**Principle.** The principle of muPS is similar to that of GPS. The muPS uses, instead of satellites, three or more detectors to form the reference coordinate (Fig. 1). The receiver detector defines the relative position within this coordinate by using the following relationship:

*L**i* 2 = (*x**i* *- x*p)2 + (*y**i* *- y*p)2 + (*z**i* *- z*p)2, (1)

where *L**i* is the geometrical distance between the *i*th reference detector located at (*x**i*, *y**i*, *z**i*) and the receiver detector located at (*x*p, *y*p, *z*p). Since the muon's traveling speed is approximately the speed of light in a vacuum (*c*0)19, the distance (*L**i*) between the reference detector and the receiver detector is determined by the muon's time of flight (TOF) between them. If the clocks attached to the reference detectors (reference clocks) and those attached to the receiver detectors (receiver clocks) are synchronized, this TOF is defined by the difference of the muon's arrival time between the reference and receiver detectors. Since *L**i*, *x**i*, *y**i*, and *z**i* are known, Eq. (1) has three variables; hence a ternary operation of Eq. (1) with three independent muon tracks will suffice. However, when conducting navigation with wireless muometric navigation system (MuWNS), the time synchronization between the reference clocks and receiver clocks is not automatically guaranteed. Actually, the stand-alone clock attached to the receiver detector is more likely to have a time offset error (Δ*t*) due to the frequency-drift of the crystal oscillators (OCXOs). Therefore, for MuWNS, Eq. (1) will have one more variable such that:

*L**i* 2 = (*x**i* *- x*p)2 + (*y**i* *- y*p)2 + (*z**i* *- z*p)2+*s*2, (2)

where *s* (= *c*0Δ*t*) is the pseudo-length that comes from the time offset at the receiver detector. Consequently, one variable was added to Eq. (1) and thus, at least four reference detectors will always be required for MuWNS. The positioning scheme shown in Eq. (2) holds only when we can assume that the time offset (Δ*t*) stays at the same constant rate or nearly constant rate within the time range required for positioning. The errors in determining *L**i* are defined as Δ*L**i* in this work. For simplicity, it was also assumed that the reference detectors were constantly connected to the the GPS antenna and getting an uninterrupted signal.

**Required accuracy for MuWNS.** In order to evaluate what the most practical positioning precision will be for each given situation, referencing the accuracy of commonly used portable GPS receivers is useful since the studies reporting the accuracy of these kinds of GPS receivers are extensive. For example, von Watzdorf and Michahelles34 reported that the average accuracy of location information ranged between 108 and 655 m with GPS enabled Apple iPhones, iPods, and iPads. Zandbergen35 reported that the average horizontal position error of an iPhone was around 10 m, and Garnett and Stewart36 found better precision for positioning with an iPhone 4S which was around 6.5 m. However, these varieties of the positioning accuracy depend on the environment (such as how dense the buildings and trees, or topography are) since large structures surrounding the GPS receiver can cause multipath errors. In this work, we define the following three positioning precision categories for practical muometric navigation: Very Precise Level (VPL), a precision better than 1 m (Δ*L**i* ≤ 1 m); Precise Level (PL), a precision better than 3 m (Δ*L**i* ≤ 3 m); and Usable Level (UL) a precision better than 10 m (Δ*L**i* ≤ 10 m). Positioning accuracy worse than UL will be defined as an unpractical level and will not be discussed in this work.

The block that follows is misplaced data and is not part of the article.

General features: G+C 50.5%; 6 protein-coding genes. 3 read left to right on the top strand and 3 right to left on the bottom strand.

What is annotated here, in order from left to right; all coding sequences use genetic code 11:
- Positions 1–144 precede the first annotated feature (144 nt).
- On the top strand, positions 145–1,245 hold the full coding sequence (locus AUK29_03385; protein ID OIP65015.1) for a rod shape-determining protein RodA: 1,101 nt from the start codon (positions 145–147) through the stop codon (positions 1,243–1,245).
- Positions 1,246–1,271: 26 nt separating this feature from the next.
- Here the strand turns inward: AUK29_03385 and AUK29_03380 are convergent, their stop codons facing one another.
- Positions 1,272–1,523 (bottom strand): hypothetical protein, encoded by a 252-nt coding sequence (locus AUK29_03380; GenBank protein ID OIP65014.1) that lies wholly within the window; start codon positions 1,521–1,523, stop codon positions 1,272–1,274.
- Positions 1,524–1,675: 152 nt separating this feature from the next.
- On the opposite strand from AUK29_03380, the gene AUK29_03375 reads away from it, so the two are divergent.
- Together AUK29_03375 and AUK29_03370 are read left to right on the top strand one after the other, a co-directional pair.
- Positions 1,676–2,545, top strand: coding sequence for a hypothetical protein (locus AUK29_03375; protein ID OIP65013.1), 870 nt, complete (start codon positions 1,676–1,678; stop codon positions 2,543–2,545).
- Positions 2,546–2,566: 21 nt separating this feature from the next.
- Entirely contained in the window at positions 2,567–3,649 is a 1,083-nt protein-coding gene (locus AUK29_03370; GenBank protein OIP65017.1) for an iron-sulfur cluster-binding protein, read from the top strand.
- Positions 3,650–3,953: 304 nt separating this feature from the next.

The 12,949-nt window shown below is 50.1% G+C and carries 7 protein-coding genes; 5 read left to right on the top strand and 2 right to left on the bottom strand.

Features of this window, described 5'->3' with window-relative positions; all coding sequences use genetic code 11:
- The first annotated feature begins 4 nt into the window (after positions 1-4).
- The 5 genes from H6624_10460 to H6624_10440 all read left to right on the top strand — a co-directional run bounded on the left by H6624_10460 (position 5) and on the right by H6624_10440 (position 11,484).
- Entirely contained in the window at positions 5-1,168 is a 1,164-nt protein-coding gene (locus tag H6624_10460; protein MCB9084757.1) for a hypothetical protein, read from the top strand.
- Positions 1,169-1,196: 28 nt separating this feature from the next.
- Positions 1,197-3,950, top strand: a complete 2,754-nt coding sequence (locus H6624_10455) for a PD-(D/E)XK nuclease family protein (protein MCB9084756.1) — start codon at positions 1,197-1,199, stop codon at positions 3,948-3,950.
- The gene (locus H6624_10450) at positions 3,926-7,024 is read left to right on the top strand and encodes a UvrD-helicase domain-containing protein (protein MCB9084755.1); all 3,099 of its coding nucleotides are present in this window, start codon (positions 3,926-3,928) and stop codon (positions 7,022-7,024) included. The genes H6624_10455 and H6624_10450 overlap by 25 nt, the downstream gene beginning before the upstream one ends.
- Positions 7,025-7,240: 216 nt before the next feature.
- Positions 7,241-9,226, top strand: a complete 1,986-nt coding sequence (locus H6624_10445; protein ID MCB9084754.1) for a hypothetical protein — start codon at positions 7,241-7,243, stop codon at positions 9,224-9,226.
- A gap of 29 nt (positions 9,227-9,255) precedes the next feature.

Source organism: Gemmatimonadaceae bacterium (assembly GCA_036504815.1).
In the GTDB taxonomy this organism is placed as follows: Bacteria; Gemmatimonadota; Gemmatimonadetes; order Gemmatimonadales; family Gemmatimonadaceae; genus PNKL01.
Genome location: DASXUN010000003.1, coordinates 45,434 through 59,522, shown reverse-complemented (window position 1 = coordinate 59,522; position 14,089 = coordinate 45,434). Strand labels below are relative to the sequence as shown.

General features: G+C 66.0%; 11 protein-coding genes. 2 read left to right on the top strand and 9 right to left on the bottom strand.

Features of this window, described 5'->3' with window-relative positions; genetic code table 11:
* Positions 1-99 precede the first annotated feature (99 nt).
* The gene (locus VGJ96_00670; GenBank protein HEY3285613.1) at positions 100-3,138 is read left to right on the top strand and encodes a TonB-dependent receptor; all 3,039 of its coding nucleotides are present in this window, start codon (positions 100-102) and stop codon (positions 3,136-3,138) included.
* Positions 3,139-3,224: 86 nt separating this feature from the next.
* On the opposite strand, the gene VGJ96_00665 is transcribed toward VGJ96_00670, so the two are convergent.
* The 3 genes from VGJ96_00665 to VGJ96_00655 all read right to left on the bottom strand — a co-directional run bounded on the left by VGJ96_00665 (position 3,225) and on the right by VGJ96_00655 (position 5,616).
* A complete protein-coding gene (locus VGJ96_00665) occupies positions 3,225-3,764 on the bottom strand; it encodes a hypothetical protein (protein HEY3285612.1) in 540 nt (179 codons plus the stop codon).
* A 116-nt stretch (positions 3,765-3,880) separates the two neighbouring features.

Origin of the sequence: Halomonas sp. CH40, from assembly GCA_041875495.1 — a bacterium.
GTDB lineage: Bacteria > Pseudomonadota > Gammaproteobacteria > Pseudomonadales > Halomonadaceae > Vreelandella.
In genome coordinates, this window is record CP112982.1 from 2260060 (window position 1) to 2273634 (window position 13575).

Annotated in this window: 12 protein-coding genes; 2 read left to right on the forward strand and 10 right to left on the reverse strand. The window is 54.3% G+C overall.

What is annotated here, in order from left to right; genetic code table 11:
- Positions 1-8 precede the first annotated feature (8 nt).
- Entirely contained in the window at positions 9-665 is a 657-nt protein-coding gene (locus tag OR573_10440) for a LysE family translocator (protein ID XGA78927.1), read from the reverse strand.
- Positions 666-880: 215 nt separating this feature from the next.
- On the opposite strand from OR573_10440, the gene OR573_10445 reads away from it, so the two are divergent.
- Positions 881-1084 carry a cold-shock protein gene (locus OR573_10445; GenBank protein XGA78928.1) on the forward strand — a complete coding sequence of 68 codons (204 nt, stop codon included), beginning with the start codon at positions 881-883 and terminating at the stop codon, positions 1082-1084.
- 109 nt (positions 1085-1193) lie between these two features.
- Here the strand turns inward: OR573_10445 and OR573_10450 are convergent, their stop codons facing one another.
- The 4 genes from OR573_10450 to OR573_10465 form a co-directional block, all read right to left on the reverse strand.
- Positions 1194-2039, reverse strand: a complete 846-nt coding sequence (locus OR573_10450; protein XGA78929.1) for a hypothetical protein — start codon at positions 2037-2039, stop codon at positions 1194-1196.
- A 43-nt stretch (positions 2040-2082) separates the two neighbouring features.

**Design of MuWNS.** Figure 2 shows the block diagram of the current MuWNS. The time of the MuWNS setup is defined by the GMC, and every MuWNS detector records absolute time information. The GMC is connected to the GPS antenna when GPS signals are available. When GPS signals are not available (for some reason such as multipath reception, GPS jamming and spoofing, system failures, diving underwater, moving underground, etc.), the GMC will automatically switch from the GPS mode to the holdover mode. The muPS signals (e.g. photomultiplier tube (PMT) outputs) are discriminated with the constant fraction discriminator (CFD) and the time difference from the GMC signal is measured with the TDC (Fig. 2A). When GPS signals are not available, the event-counter-coincidence (ECC) unit starts to count the GMC signals at a rate of 10 MHz. When the GMC and muPS coincidence signals are generated, the number of GMC counts (*n*) and the timing information (*t*) are transferred to a microcomputer (e.g., Raspberry Pi) respectively from ECC and TDC. The transferred *n* and *t* values are shared between MuWNS detectors via Wi-Fi or an acoustic modem to calculate the TOF. As a consequence, each MuWNS detector records the muon arrival time in a sharable form: *n*T + *t*, where T is the GMC/holdover signal period, and the "time zero" is defined as the moment when the GPS signal is lost (Fig. 2B); hence the TOF between the reference detector and the receiver detector can be derived by comparing reference and receiver clocks: |[*n*T + *t*]REFERENCE-[*n*T + *t*]RECEIVER|. The TDC is designed to reset start signals if it doesn't receive a stop signal before the next start signal, and the TDC time range must be sufficiently longer than T (in this case 100 ns). According to Tanaka (2020)19, since the jitter level for *t* is less than 200 ps, fluctuations in T will be a major factor to degrade the current TOF measurement quality. The errors in T will be described in the following subsections.